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Archbishop of Westminster put church’s reputation before children, says abuse inquiry | UK News

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The Archbishop of Westminster was focused on protecting the church’s reputation over the welfare of children, an inquiry into child sexual abuse has found.

Cardinal Vincent Nichols is the current leader of Roman Catholics in England and Wales and was archbishop of Birmingham between 2000 and 2009.

More than 130 allegations of child sex abuse have been made against 78 people associated with the archdiocese since the mid-1930s, but the true scale of offending is likely to be far higher, the Independent Inquiry into Child Sexual Abuse (IICSA) concluded.

The panel found the church had “repeatedly failed” to alert police to allegations, and said the consequences of those failings “cannot be overstated”.

While 13 people have been convicted of some of the most serious offences against children and a further three cautioned, many of the 78 individuals have died meaning the allegations cannot be fully investigated.

The report said: “In some cases, the lack of action by the church meant that the abuser was free to continue to commit acts of child sexual abuse.”

Inquiry chairwoman Professor Alexis Jay said she was “truly shocked” by the abuse and hoped the findings would help to ensure no repeat of such failings.

“The number of perpetrators and abused children is likely to be far higher than the figures suggest,” she said.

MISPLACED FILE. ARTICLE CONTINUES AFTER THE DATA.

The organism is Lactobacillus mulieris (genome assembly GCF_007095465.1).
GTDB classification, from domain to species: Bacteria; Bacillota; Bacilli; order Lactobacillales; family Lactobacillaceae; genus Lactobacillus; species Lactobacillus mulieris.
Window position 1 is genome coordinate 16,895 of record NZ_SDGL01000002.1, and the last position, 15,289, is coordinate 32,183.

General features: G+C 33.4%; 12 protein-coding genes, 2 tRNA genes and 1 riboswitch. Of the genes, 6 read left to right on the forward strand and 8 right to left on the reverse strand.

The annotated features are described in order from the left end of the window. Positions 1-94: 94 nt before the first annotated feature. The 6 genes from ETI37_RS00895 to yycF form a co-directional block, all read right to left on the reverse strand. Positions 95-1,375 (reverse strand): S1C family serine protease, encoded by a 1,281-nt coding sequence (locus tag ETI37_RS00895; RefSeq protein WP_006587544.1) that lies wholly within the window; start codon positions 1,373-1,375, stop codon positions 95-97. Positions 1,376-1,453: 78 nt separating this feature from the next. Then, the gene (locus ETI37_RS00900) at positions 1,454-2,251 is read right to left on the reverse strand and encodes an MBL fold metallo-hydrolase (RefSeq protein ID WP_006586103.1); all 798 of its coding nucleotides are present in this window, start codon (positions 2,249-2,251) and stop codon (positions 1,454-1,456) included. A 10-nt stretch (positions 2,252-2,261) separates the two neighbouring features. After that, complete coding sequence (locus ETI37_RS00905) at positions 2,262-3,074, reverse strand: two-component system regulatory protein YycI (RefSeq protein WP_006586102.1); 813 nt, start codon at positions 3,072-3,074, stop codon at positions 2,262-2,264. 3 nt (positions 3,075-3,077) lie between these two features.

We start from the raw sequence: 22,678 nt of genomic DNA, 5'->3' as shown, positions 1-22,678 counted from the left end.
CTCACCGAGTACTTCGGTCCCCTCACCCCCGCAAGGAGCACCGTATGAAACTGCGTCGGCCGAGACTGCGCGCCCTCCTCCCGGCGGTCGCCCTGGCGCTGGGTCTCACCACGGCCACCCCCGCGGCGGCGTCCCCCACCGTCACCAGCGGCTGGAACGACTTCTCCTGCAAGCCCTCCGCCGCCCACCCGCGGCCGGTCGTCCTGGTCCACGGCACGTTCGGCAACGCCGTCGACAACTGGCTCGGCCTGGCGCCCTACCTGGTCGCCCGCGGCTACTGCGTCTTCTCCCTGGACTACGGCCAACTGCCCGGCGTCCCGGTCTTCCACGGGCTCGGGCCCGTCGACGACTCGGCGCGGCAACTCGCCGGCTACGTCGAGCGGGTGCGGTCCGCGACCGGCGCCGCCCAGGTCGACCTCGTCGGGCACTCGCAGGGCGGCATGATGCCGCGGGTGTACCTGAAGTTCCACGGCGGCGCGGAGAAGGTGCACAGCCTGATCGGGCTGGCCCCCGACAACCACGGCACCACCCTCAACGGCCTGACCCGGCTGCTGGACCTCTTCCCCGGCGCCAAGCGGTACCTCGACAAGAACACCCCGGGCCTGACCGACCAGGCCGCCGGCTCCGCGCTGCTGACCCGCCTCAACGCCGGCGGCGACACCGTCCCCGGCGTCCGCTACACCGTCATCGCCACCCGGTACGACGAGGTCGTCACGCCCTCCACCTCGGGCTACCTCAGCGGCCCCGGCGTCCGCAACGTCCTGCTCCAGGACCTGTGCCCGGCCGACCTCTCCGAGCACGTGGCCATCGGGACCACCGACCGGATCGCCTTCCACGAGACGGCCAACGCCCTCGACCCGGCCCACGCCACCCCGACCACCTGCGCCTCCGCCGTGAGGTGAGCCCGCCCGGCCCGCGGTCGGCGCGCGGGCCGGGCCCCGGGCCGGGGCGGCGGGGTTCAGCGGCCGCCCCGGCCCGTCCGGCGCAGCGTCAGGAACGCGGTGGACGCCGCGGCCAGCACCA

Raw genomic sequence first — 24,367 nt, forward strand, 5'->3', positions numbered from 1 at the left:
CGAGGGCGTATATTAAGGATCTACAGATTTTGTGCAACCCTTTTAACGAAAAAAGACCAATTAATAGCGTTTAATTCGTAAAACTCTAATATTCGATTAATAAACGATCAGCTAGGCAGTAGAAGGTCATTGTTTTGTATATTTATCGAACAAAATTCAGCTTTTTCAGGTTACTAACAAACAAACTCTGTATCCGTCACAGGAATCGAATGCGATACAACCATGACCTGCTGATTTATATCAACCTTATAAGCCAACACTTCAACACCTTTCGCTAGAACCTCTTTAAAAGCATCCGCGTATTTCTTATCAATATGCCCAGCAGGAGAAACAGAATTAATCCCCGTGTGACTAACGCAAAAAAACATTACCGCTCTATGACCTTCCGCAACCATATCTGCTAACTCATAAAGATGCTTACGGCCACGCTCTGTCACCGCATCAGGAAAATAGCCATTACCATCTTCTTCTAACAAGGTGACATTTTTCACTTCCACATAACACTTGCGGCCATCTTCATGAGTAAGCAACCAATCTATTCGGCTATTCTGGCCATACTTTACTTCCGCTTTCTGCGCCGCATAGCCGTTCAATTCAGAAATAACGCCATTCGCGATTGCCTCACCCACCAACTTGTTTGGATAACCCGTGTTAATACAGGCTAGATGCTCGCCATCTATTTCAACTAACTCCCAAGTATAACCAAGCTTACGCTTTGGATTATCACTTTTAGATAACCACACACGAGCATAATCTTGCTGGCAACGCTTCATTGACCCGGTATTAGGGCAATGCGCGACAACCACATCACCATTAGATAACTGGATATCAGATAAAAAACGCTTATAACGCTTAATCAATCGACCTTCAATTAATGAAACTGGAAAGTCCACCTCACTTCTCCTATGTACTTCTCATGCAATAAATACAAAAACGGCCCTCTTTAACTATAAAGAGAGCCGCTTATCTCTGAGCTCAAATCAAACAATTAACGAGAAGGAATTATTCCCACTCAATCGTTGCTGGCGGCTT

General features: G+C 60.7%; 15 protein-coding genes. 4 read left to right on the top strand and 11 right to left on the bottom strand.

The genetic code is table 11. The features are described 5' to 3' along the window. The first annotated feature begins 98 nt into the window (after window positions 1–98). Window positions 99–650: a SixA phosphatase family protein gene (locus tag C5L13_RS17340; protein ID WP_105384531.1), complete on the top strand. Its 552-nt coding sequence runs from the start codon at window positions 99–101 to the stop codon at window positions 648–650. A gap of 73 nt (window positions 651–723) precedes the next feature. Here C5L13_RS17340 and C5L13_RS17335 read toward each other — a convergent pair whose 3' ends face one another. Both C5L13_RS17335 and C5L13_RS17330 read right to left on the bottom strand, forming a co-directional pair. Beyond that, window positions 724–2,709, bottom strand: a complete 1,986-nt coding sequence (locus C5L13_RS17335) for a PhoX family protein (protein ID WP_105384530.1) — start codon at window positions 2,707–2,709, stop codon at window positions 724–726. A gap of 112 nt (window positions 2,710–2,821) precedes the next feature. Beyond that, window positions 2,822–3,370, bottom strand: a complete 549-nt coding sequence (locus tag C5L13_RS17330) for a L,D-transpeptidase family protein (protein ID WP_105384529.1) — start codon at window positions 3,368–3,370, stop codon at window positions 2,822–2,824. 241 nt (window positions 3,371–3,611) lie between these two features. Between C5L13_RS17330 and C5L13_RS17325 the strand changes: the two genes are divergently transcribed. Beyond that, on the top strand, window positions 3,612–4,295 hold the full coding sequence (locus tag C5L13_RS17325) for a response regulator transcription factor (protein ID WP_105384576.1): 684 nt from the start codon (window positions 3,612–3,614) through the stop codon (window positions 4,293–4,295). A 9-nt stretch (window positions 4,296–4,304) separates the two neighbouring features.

“Victims and survivors’ allegations were mostly ignored for years, while perpetrators avoided prosecution.

“It is clear that the church could have stopped children being abused if it had not been so determined to protect its own reputation.

“We hope this report will help ensure that never happens again.”

The report’s findings include that “little or no steps” were taken to protect children from the risk of abuse by the late Father John Tolkien, son of novelist JRR Tolkien.

The archdiocese settled claims arising from allegations against the priest, who died in 2003 and was never convicted in court.

The inquiry heard Cardinal Nichols had been aware of a 1968 note which included a reference to Fr Tolkien having apparently admitted ordering a group of Scouts to strip naked.

The report found that the church “was aware of the risk Father Tolkien posed to children and yet the archdiocese took little or no steps to protect children from those risks”.

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